Saturday, August 27, 2011

Deadlock in Operating Systems

A system consists of a finite number of resources to be distributed among a number of competing processes. The resources are partitioned into several types, each consisting of some number of identical instances. Memory space, CPU cycles, files, and I/O devices (such as printers and DVD drives) are examples of resource types. If a system has two CPUs, then the resource type CPU has two instances. Similarly, the resource type printer may have five instances.If a process requests an instance of a resource type, the allocation of any instance of the type will satisfy the request. If it will not, then the instances are not identical, and the resource type classes have not been defined properly.

For example, a system may have two printers. These two printers may be defined to be in the same resource class if no one cares which printer prints which output.
However, if one printer is on the ninth floor and the other is in the basement, then people on the ninth floor may not see both printers as equivalent, and separate resource classes may need to be defined for each printer.A process must request a resource before using it and must release the resource after using it. A process may request as many resources as it requires to carry out its designated task. Obviously, the number of resources requested may not exceed the total number of resources available in the system. In other words, a process cannot request three printers if the system has only two.

Friday, August 12, 2011

Class Path Vs Build Path

This topic is liitle bit off to the operating system concepts but still I want to share it ;)

The classpath is the classic way to tell the Java compiler and the Java runtime where to find compiled classes. It is typically a sequence of JAR file names and directory names. The classpath used by the compiler and the runtime system don't have to be the same, but they typically "should be*, especially for a small project.

Buildpath is not classic Java terminology. It is the term for the richer way that a typical IDE specifies the relationship between the "modules" or "projects" that make up an application. The IDE uses this to figure out the classpath and sourcepath for compiling the Java code, and the classpath for running it. The IDE also uses the build path to figure out how to package up your code and its dependencies as (for example) a WAR file.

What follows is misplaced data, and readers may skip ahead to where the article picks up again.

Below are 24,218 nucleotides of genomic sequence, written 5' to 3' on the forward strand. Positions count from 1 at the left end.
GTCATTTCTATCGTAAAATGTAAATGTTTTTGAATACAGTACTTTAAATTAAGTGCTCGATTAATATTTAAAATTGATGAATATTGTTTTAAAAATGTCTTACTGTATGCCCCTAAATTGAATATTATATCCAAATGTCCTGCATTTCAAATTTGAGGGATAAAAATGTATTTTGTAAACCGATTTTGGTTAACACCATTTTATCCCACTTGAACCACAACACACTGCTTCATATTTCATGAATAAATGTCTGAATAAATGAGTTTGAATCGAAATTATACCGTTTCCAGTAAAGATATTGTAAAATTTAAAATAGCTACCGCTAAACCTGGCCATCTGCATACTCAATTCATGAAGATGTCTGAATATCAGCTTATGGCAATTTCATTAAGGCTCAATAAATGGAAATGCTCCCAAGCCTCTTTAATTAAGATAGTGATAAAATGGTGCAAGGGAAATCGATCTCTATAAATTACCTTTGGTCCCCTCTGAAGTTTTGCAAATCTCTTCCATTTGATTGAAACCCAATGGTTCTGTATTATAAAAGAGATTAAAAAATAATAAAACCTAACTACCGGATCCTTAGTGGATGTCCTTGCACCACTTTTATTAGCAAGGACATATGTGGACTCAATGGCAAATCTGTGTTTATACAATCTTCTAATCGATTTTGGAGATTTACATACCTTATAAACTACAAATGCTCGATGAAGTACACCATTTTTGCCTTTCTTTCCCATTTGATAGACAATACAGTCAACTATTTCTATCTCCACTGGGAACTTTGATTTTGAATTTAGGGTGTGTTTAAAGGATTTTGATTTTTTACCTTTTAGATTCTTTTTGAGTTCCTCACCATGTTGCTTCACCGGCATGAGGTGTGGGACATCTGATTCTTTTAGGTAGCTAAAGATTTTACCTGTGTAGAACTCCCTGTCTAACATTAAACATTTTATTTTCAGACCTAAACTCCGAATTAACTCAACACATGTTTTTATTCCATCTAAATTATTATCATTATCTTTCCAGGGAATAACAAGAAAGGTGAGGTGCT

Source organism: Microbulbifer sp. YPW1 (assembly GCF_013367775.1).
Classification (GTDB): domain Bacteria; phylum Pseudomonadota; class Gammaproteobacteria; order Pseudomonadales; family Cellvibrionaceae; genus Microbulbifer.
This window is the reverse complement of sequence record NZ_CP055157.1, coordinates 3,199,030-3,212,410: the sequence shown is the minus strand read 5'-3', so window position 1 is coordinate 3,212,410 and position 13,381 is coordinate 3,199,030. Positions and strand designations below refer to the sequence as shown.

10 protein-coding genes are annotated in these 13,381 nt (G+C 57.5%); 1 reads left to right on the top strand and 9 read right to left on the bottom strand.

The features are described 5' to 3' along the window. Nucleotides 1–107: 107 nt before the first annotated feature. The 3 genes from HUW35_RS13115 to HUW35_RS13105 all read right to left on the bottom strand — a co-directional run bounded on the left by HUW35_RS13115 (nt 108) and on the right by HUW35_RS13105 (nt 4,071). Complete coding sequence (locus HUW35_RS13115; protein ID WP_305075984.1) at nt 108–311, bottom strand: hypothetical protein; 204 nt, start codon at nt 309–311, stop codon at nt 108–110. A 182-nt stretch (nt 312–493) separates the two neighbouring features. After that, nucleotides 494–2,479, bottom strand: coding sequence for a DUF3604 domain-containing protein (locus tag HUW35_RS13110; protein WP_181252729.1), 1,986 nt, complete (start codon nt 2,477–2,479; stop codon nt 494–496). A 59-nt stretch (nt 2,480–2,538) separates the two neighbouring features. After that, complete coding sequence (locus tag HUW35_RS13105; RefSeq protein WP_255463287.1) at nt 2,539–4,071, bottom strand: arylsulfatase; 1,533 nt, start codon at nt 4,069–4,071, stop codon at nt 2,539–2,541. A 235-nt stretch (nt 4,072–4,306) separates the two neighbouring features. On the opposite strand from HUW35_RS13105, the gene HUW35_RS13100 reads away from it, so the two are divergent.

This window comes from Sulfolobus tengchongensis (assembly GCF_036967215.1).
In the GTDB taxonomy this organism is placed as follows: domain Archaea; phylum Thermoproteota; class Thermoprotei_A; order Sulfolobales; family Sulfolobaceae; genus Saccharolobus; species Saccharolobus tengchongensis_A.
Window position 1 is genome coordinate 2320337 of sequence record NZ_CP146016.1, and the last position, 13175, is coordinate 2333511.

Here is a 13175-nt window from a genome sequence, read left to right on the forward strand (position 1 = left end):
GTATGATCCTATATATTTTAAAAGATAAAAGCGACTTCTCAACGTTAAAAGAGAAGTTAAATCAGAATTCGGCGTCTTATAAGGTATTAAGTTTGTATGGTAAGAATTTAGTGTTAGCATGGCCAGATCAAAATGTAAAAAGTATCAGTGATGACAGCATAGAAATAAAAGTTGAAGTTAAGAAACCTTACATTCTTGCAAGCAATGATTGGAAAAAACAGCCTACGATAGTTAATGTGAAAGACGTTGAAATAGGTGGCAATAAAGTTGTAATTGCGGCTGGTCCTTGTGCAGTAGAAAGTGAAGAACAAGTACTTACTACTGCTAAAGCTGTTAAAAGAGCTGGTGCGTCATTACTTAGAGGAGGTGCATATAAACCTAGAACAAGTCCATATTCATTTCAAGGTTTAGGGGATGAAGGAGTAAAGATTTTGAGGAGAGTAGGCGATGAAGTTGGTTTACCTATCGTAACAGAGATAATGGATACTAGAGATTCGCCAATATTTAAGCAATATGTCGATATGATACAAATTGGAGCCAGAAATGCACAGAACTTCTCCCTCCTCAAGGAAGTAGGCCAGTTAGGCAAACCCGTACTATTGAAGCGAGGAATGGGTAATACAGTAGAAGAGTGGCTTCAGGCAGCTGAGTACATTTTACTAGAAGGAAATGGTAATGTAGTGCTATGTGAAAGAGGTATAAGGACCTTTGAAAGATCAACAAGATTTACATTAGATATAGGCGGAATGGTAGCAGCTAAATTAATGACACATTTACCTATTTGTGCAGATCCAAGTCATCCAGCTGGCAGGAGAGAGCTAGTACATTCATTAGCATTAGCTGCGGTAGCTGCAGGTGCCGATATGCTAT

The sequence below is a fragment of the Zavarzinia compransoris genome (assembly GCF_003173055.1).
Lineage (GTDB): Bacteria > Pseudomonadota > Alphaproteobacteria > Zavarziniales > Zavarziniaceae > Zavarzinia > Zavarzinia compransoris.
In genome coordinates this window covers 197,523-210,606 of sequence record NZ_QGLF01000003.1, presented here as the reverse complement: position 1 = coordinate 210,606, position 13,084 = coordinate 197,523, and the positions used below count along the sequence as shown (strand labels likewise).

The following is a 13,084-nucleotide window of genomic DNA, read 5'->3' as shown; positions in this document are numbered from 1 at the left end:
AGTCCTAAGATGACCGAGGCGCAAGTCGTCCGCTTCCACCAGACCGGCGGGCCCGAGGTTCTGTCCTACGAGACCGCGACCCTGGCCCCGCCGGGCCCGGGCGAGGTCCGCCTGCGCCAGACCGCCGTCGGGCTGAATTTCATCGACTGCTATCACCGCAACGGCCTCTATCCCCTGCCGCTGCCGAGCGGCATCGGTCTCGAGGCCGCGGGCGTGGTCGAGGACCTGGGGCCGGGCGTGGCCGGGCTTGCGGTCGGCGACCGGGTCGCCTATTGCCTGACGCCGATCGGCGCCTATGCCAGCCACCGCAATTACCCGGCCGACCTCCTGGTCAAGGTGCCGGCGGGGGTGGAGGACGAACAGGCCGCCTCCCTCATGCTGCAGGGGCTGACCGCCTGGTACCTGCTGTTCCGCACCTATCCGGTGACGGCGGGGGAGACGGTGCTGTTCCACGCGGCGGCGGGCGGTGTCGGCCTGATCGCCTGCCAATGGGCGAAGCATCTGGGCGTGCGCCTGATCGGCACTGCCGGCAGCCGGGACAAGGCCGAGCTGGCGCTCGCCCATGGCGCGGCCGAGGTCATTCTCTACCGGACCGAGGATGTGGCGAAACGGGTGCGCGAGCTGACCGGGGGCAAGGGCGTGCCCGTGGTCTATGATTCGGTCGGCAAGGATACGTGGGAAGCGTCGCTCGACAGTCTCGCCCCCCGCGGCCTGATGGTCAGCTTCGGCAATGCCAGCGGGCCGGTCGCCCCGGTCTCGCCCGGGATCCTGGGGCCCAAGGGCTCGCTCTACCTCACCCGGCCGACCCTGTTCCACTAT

For example, an Eclipse build path for a project includes the other projects that it depends on, and lists any additional library JARs that the project contains / relies on. It also lists the packages in the current project that downstream projects can depend on.

(If you are using Maven for your project, the IDE buildpath mechanism is secondary to the dependencies declared in the POM files. For example, using Eclipse with the m2eclipse, the buildpath is synthesized from the POM files.)

Wednesday, August 3, 2011

Virtual Machines

The fundamental idea behind a virtual machine is to abstract the hardware of a single computer (the CPU, memory,disk drives, network interface cards, and so forth) into several different execution environments, thereby creating the illusion that each separate execution environment is running its own private computer.By using CPU scheduling and virtual-memory techniques
), an operating system can create the illusion that a process has its own processor with its own (virtual) memory.

Normally, a process has additional features, such as system calls and a file system, that are not provided by the bare hardware. The virtual-machine approach does not provide any such additional functionality but rather provides an interface that is identical to the underlying bare hardware. Each process is provided with a (virtual) copy of the underlying computer. There are several reasons for creating a virtual machine, all of which are fundamentally related to being able to share the same hardware yet run several different execution environments (that is, different operating systems) concurrently.